Navigation of these laws and regulations make the effort to run a successful business (profitable) a little harder. However, we shouldn’t fool ourselves into believing they will force everyone out of business because business will look for new ways to operate. Some will look to regain operational controls by trying to influence those who make the rules. Others will take concerted efforts to do what they do better or minimize those practices that create issues. And some, of course, will do a bit of all these things. Making the right adjustments takes time and effort, as well as money in many cases. But one thing that seems to be a standard pattern is those who guess wrong or have to undo actions and play catch-up will find the required changes most impactful and distracting from the primary organization objectives.
Getting things right
So, coming up with the right strategy in an ever-changing operating environment often is easier said than done. But perhaps there are strategic practices that can be adopted to take you from a catch-up mentality to a leadership mentality. For example, instead of being forced to do something and fighting tooth and nail to resist change, it is likely to be much better to anticipate change, develop a culture that embraces change and then moves in ways that are beneficial to the organization at a pace that can be effectively accommodated, technologically, financially, socially, etc.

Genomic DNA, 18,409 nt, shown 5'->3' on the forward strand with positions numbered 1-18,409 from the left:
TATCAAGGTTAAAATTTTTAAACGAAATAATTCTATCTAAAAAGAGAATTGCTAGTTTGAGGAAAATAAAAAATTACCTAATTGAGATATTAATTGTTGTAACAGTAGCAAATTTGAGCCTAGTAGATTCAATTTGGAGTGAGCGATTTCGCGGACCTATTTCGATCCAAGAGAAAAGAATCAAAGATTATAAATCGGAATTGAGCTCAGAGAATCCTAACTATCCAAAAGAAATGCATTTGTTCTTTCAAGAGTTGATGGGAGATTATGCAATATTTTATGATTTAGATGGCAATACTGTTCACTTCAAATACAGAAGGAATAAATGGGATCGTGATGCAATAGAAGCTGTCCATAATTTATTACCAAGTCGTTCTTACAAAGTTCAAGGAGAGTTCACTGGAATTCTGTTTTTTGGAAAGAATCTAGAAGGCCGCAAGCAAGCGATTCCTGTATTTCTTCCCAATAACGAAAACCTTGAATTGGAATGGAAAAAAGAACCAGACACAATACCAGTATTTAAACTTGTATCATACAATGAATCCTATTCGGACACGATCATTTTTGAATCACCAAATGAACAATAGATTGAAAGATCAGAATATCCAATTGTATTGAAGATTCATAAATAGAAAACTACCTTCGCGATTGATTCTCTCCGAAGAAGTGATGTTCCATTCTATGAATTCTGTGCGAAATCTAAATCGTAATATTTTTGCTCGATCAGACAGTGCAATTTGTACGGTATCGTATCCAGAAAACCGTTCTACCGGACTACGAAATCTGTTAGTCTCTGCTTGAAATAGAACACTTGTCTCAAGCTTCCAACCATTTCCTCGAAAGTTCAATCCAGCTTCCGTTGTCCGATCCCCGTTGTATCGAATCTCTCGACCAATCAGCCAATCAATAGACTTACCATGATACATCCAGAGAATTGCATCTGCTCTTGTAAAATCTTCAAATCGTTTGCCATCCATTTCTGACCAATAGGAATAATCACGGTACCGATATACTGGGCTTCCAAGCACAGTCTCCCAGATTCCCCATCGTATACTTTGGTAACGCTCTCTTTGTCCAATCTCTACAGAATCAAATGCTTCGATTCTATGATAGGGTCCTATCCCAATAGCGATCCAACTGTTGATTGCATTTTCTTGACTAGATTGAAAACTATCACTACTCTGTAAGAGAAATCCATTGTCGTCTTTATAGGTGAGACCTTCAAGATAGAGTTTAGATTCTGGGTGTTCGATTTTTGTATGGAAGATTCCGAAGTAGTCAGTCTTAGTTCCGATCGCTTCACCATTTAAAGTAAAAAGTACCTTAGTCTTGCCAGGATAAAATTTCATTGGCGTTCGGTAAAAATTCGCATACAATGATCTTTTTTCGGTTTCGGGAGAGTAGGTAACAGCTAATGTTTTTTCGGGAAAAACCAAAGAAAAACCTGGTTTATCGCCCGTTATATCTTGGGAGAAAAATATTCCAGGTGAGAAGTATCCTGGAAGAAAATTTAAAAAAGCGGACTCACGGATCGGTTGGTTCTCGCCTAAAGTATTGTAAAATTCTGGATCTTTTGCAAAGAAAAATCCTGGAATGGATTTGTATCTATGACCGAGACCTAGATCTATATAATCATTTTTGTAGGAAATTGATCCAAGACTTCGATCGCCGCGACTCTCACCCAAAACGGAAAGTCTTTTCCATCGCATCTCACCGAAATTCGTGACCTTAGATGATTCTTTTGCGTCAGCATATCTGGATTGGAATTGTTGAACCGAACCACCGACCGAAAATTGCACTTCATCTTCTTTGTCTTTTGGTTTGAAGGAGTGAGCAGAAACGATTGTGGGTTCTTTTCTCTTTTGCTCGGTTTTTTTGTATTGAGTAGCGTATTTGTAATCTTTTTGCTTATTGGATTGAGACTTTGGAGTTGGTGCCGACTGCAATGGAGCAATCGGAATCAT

Another strategic approach is to look at critical organization decisions holistically rather than from a single dimension, i.e. can we make money on this? If we can say, “We get benefits in a variety of ways and we don’t lose money,” it may be a good idea because we position ourselves better in the marketplace or we attract and grow our skill base, etc. When we start looking at who gets hurt by our decisions, we are likely to have fewer situations we will have to deal with down the road and undo or modify at substantial costs.
Social change and business decisions are symbiotic
One can easily look around and see examples where organizations have missed the boat or didn’t notice changes in society that will impact what happens down the road. We can’t go back to what we thought was the ideal 20 years ago. The taxi drivers are likely to be replaced by self-driving cars and maybe so economical that people do not buy a car for each family member. Or looking at the impact of when everyone from age 5 on will have a smartphone and demands the business owners/leaders have a broader perspective of the world.
The people of our society will not put up with unbalanced resources and restricted opportunities. The “good ol’ days” aren’t going to happen, no matter how much some of us want them. Those who anticipate, look ahead, plan and bring more folks effectively into the operations will have a more successful and less stressful business environment. These will be leaders who are positioned to shape society, bring opportunities to everyone and help fix the problems of our society.
Ardon Schambers is principal at P3HR Consulting & Services.